Unlike most of the world’s police, the police in Nigeria can be hired to escort cars (mostly SUV’s) if it is deemed necessary. Mopol units are small trucks with flashing lights, armed men and very loud horns. They follow behind, making sure everyone knows you are important and therefore worth kidnapping or robbing. Having said that, the traffic on the islands is so congested it would be impossible for kidnappers or armed robbers to make much of a getaway during daylight hours. For this reason, most ex-pats are advised by their security people to be home by 10pm, as criminal activity escalates after dark. If you do succumb to the lure of Lagos nightlife and stay out late, expect to be stopped by police at various checkpoints. Try not to make eye contact and look busy on your phone or something. These checkpoints can be a hassle.
You will probably not be able to drive yourself. My husband’s company provides us with a car and our own driver. He picks my husband up for work in the morning and drives him anywhere he needs to go during the day. If I need to go anywhere, I arrange to have the driver pick me up later or I go in to the office with my husband. Even if I want to visit a friend within walking distance of my apartment, I still need to use the car. We are not supposed to walk anywhere alone in Nigeria. It’s a bit of a drag.
Where I live on Ikoyi it’s possible to pay a fee of $140 (each) which will gives residents a pass that allows access to a gated “safe” area on Banana Island. The enthusiastically guarded entrance is just outside our apartment complex. It’s not possible to sneak in without a pass, although we gave it a pretty good shot! Some of my friends have paid and assure me it’s a pleasant walk along the lagoon. We’ll probably get around to it eventually, but paying a fee to walk in our own neighborhood rankles a little, particularly as anyone can enter the area by boat via the lagoon. The lagoon was a favorite place for bandits in the past but we have been assured it’s now safe. So far, so good.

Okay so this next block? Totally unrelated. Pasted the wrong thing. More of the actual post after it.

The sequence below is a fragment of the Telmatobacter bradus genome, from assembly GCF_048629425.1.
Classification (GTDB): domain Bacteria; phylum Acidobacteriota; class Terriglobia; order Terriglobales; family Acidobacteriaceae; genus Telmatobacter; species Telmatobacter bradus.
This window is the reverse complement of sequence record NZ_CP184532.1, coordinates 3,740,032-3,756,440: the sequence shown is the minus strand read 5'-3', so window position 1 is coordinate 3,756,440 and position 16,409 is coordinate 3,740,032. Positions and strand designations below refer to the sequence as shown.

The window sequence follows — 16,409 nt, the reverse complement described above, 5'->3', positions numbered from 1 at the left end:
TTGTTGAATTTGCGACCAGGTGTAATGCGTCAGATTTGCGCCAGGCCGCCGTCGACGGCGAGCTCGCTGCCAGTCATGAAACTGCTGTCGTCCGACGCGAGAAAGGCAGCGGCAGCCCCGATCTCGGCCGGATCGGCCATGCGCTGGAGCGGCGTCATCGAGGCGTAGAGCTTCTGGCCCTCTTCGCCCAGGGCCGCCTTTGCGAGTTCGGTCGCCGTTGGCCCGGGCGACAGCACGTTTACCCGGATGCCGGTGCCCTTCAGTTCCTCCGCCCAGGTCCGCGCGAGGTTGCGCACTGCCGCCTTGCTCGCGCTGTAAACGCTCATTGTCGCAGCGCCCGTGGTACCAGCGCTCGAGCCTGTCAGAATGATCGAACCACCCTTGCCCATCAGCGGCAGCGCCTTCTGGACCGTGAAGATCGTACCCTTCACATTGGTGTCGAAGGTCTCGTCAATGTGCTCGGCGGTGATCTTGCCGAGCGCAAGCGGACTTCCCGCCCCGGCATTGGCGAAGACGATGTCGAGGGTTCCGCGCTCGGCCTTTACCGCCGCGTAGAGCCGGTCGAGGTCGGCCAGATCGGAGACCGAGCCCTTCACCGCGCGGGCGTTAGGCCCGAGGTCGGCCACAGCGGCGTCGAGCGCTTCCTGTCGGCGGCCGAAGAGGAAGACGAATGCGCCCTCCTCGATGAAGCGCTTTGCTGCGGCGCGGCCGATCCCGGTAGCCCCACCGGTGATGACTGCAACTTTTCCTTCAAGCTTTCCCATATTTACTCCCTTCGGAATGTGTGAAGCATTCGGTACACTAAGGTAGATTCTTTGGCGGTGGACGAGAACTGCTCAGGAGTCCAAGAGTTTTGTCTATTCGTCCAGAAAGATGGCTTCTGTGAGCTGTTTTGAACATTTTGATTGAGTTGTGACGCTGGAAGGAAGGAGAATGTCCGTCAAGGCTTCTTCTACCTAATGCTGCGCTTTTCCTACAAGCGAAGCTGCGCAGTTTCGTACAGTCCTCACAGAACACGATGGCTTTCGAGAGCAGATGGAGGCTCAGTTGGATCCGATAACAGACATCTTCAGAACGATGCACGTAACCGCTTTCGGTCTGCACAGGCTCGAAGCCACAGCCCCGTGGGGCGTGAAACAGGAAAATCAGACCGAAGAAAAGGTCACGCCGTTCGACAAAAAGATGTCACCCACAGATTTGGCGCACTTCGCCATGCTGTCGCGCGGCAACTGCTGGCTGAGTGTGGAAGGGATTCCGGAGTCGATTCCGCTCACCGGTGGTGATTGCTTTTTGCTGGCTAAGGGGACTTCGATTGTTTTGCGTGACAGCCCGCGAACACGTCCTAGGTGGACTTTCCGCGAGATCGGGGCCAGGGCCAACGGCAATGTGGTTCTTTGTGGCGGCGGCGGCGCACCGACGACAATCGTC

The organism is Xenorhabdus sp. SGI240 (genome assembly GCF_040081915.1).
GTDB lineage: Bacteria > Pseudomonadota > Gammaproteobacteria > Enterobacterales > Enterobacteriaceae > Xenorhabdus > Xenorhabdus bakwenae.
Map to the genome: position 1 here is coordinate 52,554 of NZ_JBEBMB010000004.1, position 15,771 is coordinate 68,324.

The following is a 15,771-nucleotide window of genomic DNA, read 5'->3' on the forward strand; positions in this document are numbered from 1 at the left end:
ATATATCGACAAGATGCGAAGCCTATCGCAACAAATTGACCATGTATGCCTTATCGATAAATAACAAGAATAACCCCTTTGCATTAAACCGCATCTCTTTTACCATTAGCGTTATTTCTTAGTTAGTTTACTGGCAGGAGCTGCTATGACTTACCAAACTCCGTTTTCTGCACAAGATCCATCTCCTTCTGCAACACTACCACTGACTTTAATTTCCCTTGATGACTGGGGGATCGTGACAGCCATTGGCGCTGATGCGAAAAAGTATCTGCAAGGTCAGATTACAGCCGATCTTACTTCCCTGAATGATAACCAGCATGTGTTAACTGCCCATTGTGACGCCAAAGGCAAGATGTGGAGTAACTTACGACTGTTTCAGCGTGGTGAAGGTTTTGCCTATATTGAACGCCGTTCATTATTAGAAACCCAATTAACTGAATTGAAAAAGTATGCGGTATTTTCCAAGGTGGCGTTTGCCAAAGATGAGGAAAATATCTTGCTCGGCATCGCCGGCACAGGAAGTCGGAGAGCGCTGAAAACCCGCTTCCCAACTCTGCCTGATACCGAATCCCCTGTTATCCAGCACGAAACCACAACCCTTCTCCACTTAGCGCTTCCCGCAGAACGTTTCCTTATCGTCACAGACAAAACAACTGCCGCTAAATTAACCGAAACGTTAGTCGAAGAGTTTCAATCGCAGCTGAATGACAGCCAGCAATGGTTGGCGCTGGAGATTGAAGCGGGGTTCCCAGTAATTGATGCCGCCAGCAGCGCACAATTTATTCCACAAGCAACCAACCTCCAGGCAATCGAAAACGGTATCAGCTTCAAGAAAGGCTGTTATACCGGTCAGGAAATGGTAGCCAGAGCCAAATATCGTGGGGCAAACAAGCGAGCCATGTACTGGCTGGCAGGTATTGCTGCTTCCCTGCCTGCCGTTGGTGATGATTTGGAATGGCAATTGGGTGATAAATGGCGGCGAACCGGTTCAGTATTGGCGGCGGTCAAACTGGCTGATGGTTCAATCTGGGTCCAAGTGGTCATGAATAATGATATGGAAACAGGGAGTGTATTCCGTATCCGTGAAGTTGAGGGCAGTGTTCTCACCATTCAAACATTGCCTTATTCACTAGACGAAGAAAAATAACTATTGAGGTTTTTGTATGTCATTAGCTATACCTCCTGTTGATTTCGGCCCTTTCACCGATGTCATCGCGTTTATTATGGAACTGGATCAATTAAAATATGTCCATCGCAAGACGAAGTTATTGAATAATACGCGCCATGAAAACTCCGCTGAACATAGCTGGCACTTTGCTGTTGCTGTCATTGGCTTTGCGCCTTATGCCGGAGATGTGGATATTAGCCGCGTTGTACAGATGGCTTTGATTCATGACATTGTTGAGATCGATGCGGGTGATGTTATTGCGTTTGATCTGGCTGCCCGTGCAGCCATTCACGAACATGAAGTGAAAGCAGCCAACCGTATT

When you finally move into your secure apartment, you will feel extremely secure. In fact, I believe I know how Presidents, Royalty and the Kardashians feel. If one of my friends from the apartment complex across the road wants to drop in for coffee, she must announce herself at the security gate. One of the guards will then ring my apartment to see if I’m expecting a visitor. Eventually after greeting several security guards along the way, she will arrive at my apartment block, press the intercom button and I will let her in. It’s worse for the young girl who comes to help with the ironing. She gets searched on her way in and out at the security post. If I give her gifts of food or clothing I need to write a dated, signed note listing the various items. If I leave anything off the list the security people ring me.
These security arrangements may seem over the top but they reflect the fact that Nigeria has a large population of people who live in poverty (around $3 a day) so petty and more serious crime is a daily reality.
The sad fact, however, is that the poor are far more likely to be victims of crime in Nigeria than expatriates.
*The photograph above is of my apartment building in Ikoyi.